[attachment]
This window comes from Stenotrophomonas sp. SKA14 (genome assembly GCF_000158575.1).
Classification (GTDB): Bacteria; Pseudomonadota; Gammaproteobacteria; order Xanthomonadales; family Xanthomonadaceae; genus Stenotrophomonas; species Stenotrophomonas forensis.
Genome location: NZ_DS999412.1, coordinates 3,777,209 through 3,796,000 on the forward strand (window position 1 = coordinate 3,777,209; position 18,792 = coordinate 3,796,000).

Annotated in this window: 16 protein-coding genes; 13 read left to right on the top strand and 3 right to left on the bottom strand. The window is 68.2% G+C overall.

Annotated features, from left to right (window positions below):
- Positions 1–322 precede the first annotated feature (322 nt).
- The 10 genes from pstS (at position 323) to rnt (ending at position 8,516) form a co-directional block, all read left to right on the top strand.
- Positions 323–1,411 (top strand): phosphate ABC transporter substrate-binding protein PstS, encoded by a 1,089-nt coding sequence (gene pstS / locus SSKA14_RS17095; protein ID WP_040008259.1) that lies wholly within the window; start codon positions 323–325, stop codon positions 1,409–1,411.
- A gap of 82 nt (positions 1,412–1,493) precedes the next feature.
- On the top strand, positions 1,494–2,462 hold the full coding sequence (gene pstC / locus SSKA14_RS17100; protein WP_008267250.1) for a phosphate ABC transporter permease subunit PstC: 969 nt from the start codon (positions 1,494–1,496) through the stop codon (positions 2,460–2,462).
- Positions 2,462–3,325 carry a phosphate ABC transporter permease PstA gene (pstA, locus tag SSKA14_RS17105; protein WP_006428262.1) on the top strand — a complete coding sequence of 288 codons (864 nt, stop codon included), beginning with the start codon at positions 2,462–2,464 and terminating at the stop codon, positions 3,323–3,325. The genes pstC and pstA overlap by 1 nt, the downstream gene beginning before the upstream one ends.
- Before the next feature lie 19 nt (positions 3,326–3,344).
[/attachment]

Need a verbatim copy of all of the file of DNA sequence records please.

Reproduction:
This window comes from Stenotrophomonas sp. SKA14 (genome assembly GCF_000158575.1).
Classification (GTDB): Bacteria; Pseudomonadota; Gammaproteobacteria; order Xanthomonadales; family Xanthomonadaceae; genus Stenotrophomonas; species Stenotrophomonas forensis.
Genome location: NZ_DS999412.1, coordinates 3,777,209 through 3,796,000 on the forward strand (window position 1 = coordinate 3,777,209; position 18,792 = coordinate 3,796,000).

Annotated in this window: 16 protein-coding genes; 13 read left to right on the top strand and 3 right to left on the bottom strand. The window is 68.2% G+C overall.

Annotated features, from left to right (window positions below):
- Positions 1–322 precede the first annotated feature (322 nt).
- The 10 genes from pstS (at position 323) to rnt (ending at position 8,516) form a co-directional block, all read left to right on the top strand.
- Positions 323–1,411 (top strand): phosphate ABC transporter substrate-binding protein PstS, encoded by a 1,089-nt coding sequence (gene pstS / locus SSKA14_RS17095; protein ID WP_040008259.1) that lies wholly within the window; start codon positions 323–325, stop codon positions 1,409–1,411.
- A gap of 82 nt (positions 1,412–1,493) precedes the next feature.
- On the top strand, positions 1,494–2,462 hold the full coding sequence (gene pstC / locus SSKA14_RS17100; protein WP_008267250.1) for a phosphate ABC transporter permease subunit PstC: 969 nt from the start codon (positions 1,494–1,496) through the stop codon (positions 2,460–2,462).
- Positions 2,462–3,325 carry a phosphate ABC transporter permease PstA gene (pstA, locus tag SSKA14_RS17105; protein WP_006428262.1) on the top strand — a complete coding sequence of 288 codons (864 nt, stop codon included), beginning with the start codon at positions 2,462–2,464 and terminating at the stop codon, positions 3,323–3,325. The genes pstC and pstA overlap by 1 nt, the downstream gene beginning before the upstream one ends.
- Before the next feature lie 19 nt (positions 3,326–3,344).